Pour into a two-piece un-greased ring pan. (It needs to be un-greased so that the batter can stick to the sides and not fall, but this makes it really difficult to get out of the pan afterwards.)
Bake for an hour. Resist the urge to open the oven to peek during that time, no matter how good it smells (and it smells good!) or the cake might fall.
Invert the pan to cool. I usually slide the ring over the neck of a wine bottle for this.
Cut the cake out of the pan once it is completely cold. This is the hardest part, and I never manage to get the cake out without mangling it at least a little bit. One of these days I will try cutting some parchement paper to shape, lining the ring pan with it, and see if the cake will still bake like that, and if the paper lining makes it any easier to get the cake out of the pan in one piece and looking nice.
When Grandma made the cake, it always looked beautiful, like she just gently slid it out of the pan. I don’t know how she did it…. other than about 60+ years of practice. I am nowhere near there yet.
Sift confectioners sugar over the cake before serving it.
Confectioners sugar hides a lot of flaws.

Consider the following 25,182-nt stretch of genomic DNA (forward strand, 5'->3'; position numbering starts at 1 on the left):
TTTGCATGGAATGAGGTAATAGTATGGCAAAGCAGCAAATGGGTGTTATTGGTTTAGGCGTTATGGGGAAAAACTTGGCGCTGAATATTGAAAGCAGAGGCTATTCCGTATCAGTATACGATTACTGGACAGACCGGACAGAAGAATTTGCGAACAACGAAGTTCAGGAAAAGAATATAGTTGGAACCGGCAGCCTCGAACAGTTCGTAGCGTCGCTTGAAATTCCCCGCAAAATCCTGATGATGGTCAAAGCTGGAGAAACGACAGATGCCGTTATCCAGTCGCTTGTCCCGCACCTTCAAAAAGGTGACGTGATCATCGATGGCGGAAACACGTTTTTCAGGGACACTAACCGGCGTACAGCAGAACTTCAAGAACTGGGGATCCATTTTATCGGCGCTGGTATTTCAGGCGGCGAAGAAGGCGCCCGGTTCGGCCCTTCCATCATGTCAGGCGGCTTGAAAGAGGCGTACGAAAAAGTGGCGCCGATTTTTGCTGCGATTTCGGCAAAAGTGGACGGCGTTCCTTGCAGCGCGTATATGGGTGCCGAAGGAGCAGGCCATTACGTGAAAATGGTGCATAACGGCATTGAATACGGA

Since this is the last “summer hours” day off that I have, and since John and I are going up to Cleveland to visit my folks (and far-flung relatives who are making a rare visit) I am baking my Grandma’s Sunshine Cake for the occasion. I call it the cholesterol death cake since it contains a full dozen eggs and just enough cake flour (1 cup) and other ingredients to bind it all together. Basically, it is only a half-step away from being a souffle, and once it is in the oven there is a strict “no peeking” rule until it is done and ready to take out, as it could fall if you are not careful. This rule is very hard to follow sometimes, since the cake smells wonderful while it is in the oven. It tastes pretty darn wonderful once it is out of the over as well.
Major food holidays are always interesting here at Casa VanRoekel. Since we live fairly far from our families (4 hours drive, 5.5 hours drive, and 5 hours on a plane, respectively) we spend a decent amount of those holidays at home.
I don’t like to skimp on holiday food, so we often end up with a ridiculous amount of food for just two people.
- Hash browns (Hand grated by me. Hand grating a potato sucks.)
- Eggs over easy
It was all delicious.
And the of course there was also paska, and kolache, and jelly beans, and chocolate eggs, and the chocolate rabbit that I got for John that had foot-long ears (because he mentioned that biting the ears off a chocolate rabbit was one of the best things about Easter), and rice krispie treats that we made with melted peeps.
Two days later, and I am still full.